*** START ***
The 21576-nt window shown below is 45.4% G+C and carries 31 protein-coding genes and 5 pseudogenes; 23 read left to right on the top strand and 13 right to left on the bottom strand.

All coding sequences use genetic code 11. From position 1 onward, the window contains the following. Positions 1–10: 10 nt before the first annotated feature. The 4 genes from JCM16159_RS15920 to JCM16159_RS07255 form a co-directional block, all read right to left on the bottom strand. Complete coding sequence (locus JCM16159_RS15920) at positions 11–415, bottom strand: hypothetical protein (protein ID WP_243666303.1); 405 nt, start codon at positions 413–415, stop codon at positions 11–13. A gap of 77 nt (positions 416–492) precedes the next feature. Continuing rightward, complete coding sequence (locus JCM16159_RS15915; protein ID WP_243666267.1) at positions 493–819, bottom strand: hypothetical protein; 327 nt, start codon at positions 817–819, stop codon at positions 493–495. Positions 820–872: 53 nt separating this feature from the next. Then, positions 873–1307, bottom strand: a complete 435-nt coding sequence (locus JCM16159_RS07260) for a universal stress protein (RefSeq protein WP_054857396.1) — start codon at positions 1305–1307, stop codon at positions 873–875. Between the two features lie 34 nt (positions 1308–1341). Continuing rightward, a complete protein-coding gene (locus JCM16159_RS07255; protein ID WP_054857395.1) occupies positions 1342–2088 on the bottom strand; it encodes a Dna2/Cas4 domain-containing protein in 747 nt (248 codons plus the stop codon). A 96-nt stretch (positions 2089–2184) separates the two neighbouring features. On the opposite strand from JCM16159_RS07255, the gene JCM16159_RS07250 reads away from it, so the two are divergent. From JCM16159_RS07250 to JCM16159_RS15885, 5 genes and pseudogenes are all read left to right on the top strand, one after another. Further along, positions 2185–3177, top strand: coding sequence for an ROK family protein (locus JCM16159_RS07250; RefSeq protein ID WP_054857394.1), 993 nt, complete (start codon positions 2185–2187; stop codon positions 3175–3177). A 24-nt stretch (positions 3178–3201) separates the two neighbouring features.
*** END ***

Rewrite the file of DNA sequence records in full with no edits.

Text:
The 21576-nt window shown below is 45.4% G+C and carries 31 protein-coding genes and 5 pseudogenes; 23 read left to right on the top strand and 13 right to left on the bottom strand.

All coding sequences use genetic code 11. From position 1 onward, the window contains the following. Positions 1–10: 10 nt before the first annotated feature. The 4 genes from JCM16159_RS15920 to JCM16159_RS07255 form a co-directional block, all read right to left on the bottom strand. Complete coding sequence (locus JCM16159_RS15920) at positions 11–415, bottom strand: hypothetical protein (protein ID WP_243666303.1); 405 nt, start codon at positions 413–415, stop codon at positions 11–13. A gap of 77 nt (positions 416–492) precedes the next feature. Continuing rightward, complete coding sequence (locus JCM16159_RS15915; protein ID WP_243666267.1) at positions 493–819, bottom strand: hypothetical protein; 327 nt, start codon at positions 817–819, stop codon at positions 493–495. Positions 820–872: 53 nt separating this feature from the next. Then, positions 873–1307, bottom strand: a complete 435-nt coding sequence (locus JCM16159_RS07260) for a universal stress protein (RefSeq protein WP_054857396.1) — start codon at positions 1305–1307, stop codon at positions 873–875. Between the two features lie 34 nt (positions 1308–1341). Continuing rightward, a complete protein-coding gene (locus JCM16159_RS07255; protein ID WP_054857395.1) occupies positions 1342–2088 on the bottom strand; it encodes a Dna2/Cas4 domain-containing protein in 747 nt (248 codons plus the stop codon). A 96-nt stretch (positions 2089–2184) separates the two neighbouring features. On the opposite strand from JCM16159_RS07255, the gene JCM16159_RS07250 reads away from it, so the two are divergent. From JCM16159_RS07250 to JCM16159_RS15885, 5 genes and pseudogenes are all read left to right on the top strand, one after another. Further along, positions 2185–3177, top strand: coding sequence for an ROK family protein (locus JCM16159_RS07250; RefSeq protein ID WP_054857394.1), 993 nt, complete (start codon positions 2185–2187; stop codon positions 3175–3177). A 24-nt stretch (positions 3178–3201) separates the two neighbouring features.